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June 13, 2013

Dark Horse Reviews: Ghost Vol. 1: In The Smoke and Din

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Written by: Dr. Bustos
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Ghost Vol 1 TPB coverGhost, Volume 1: In the Smoke and Din

Publisher: Dark Horse
Writer: Kelly Sue DeConnick
Artist: Phil Noto

I am not familiar with Ghost’s past as an existing character. This is my first experience with the character. The only thing I know from the old is when Kelly Sue DeConnick, the current writer, mentioned how Ghost and Barb Wire made out to stop a biker gang back in the 1990s. So how does the new version stack up and how does it hold on its own? Let’s find out.

The story begins when one of those cable ghost hunting reality shows gets a hold of a mysterious box and opens a doorway that releases the titular Ghost. The two ghost hunters – Tommy Byers, the earnest if simplistic one, and Vaughn Barnes, the failed reporter with a drinking problem – finally find a real ghost, and she’s able to rip the hearts out of people. The ghost herself is struggling with figuring out who she is, and that is the core of this first book.

As the story develops and we learn who Ghost is, we also learn that ghosts are not the only supernatural thing going on in this world. Demons roam the environment masquerading as people, manipulating others for their own agenda. It looks like the demon we’re following in the other part of the story has a great desire to collect that box back from our hunters and Ghost. It also seems Ghost’s former life involved this demon, as well.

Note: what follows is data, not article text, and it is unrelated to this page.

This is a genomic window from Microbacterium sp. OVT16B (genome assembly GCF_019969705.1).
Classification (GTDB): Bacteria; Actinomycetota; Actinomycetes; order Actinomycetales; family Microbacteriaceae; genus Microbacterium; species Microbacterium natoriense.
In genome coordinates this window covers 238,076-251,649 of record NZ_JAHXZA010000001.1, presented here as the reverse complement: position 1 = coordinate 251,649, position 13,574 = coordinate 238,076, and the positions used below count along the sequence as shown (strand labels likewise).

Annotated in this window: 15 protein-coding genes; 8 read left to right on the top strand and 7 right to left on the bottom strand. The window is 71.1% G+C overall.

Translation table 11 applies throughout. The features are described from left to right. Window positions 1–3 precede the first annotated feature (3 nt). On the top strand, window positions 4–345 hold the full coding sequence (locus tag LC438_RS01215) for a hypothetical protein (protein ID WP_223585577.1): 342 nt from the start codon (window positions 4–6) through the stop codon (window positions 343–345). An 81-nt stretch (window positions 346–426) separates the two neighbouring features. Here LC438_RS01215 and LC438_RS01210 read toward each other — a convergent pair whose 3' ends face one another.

The story is a lot of fun and gets appropriately creepy (the segment about how the box was first truly opened still bothers me), and I like how by the end of this volume I am ready to continue on with whatever adventures are coming up next. The characters are interesting, and the mystery is simple to get into and then keeps getting stranger, DeConnick does a great job of giving each character their own voice.

The art in this is great. I still love the intro being done in night-vision. The whole visual depiction of the scarier and violent parts is strong and clear to see in all its uncomfortable glory. The action scenes play out quick and fierce, and I was often hissing in sympathetic pain at watching the events play out in attacks.

If you haven’t gathered yet, I highly recommend this book and hope that there will be more since I am still anxiously awaiting for more. This is a nice blend of superpowers with horror, and sets up for what could be a great series, I’d also accept a TV show, written by DeConnick, of course.

Alexander Bustos



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